What is a Trope?

Mary McMahon
Mary McMahon

A trope is a figure of speech in which words are used in a way that changes their meaning. Their use is common in a wide range of forms, including fiction, film, and poetry. One of the most well known examples is a metaphor; for example, a beautiful woman in a novel might be described as having hair that is the golden shining of the sun. There are many other types of tropes and, when used well, they can be powerful tools. They are also used extensively in advertising and propaganda, and many rely on cultural or social norms that can make their translation into other languages or cultures very difficult.

Metaphors, such as, "Life is like a box of chocolates," are an example of a trope.
Metaphors, such as, "Life is like a box of chocolates," are an example of a trope.

The word "trope" comes from the Greek word tropos, which means "to turn or twist," and these figures of speech do indeed twist the meaning of words or phrases. They are so common that many have become cliches, and these overused terms are an important thing for writers to avoid.

Tropes are used extensively in advertising and propaganda.
Tropes are used extensively in advertising and propaganda.

Some other examples include irony, metonymy, antanaclasis, and synecdoche. Many people already know what irony means: it refers to a statement in which words are used to express the opposite of their conventional meaning. For example, someone might say that she had a “good time” getting a filling at the dentist in an ironic way, when she really means that she had a terrible time.

Metonymy refers to replacing a word or phrase in a statement with a concept that is closely related. For example, pens are associated with writers, and when Thomas Paine wrote that “The pen is mightier than the sword,” he really meant that the power of words and writers was greater than that of military power. Many examples of metonymy rely on the expectation that people will understand the reference, which is why foreign examples of metonymy sometimes seem utterly mysterious or even laughable.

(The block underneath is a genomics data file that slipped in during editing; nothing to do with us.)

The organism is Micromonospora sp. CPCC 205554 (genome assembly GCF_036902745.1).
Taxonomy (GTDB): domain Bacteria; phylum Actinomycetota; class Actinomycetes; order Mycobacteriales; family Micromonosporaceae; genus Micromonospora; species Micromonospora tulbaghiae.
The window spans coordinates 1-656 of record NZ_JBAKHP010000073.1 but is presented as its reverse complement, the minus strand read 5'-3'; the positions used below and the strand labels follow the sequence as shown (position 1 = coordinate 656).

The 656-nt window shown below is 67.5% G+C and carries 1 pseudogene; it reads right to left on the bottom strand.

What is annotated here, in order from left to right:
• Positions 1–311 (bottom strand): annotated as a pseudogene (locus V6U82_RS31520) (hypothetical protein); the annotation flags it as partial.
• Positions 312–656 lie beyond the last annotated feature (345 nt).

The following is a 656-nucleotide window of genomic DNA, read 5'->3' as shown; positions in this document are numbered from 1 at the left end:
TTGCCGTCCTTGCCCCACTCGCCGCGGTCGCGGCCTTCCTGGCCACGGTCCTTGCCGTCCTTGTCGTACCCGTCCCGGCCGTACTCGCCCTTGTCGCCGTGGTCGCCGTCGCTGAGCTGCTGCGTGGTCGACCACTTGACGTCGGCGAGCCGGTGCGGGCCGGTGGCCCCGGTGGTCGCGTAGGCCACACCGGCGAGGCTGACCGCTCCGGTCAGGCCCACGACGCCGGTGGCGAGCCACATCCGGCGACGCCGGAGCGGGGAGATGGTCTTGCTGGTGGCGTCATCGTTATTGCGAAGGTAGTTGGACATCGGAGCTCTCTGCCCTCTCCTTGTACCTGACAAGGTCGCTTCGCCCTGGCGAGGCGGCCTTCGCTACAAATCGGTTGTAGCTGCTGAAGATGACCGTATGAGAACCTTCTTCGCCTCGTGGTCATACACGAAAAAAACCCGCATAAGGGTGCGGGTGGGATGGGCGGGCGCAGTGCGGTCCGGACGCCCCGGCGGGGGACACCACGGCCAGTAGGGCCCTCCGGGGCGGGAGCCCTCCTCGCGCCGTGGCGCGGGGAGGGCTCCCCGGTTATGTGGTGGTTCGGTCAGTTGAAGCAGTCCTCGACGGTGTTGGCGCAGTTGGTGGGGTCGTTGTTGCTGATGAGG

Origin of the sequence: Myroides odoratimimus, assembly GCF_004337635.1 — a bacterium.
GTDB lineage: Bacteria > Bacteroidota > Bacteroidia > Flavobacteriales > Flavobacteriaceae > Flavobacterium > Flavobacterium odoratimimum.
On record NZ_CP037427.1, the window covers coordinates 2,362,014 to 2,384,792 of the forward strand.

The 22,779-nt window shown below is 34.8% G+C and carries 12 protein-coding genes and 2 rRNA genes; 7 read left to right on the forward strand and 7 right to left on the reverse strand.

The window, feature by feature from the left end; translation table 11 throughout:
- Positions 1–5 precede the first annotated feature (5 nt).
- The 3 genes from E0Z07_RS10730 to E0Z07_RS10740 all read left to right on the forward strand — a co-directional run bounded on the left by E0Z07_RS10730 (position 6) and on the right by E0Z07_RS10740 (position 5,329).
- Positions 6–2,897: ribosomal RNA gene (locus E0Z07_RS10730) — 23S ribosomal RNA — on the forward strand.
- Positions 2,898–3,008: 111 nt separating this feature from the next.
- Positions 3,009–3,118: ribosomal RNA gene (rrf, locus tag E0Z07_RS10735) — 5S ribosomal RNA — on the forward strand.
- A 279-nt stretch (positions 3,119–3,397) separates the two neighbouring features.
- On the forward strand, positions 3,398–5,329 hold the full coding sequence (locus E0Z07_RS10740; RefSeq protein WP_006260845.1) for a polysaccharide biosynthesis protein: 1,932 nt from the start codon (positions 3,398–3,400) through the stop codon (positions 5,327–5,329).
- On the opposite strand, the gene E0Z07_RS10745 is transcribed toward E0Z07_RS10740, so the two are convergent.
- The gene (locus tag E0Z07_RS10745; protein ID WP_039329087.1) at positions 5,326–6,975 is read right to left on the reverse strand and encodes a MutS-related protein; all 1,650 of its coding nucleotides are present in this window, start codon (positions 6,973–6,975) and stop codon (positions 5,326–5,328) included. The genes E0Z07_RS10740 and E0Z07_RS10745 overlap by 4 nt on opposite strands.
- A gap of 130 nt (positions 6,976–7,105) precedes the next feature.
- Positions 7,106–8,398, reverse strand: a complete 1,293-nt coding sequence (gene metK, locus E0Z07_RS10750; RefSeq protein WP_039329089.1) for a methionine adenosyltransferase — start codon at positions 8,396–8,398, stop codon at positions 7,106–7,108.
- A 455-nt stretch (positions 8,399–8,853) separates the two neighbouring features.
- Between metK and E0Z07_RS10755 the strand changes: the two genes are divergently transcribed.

Synecdoche is related to metonymy. It involves referring to a whole by one of its parts. For example, in love poetry a woman's eyes could be used to evoke her entire body. Synecdoche can also work in reverse; for example, someone may say “France recently enacted a new law” when they really mean “The French government enacted a new law.”

In antanaclasis, a word is repeated several times with differing meanings. This trope is often used in advertising, or to create puns. A classic example is Benjamin Franklin's quote, “We must hang together, or assuredly we will all hang separately.” In this quote, the word “hang” is used in two different ways for rhetorical effect.

Tropes greatly add to the natural richness of language by playing with words and meanings, sometimes in novel ways. They are valuable tools for both writers and speakers, and learning to recognize them can be useful for people who want to evaluate spoken or written material.

Mary McMahon
Mary McMahon

Ever since she began contributing to the site several years ago, Mary has embraced the exciting challenge of being a wiseGEEK researcher and writer. Mary has a liberal arts degree from Goddard College and spends her free time reading, cooking, and exploring the great outdoors.

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anon337536

I love this website. The entries are straightforward and easy to understand, yet not simplified to the point that you're missing out on important information.

anon125234

thank you so much. this article was very useful!

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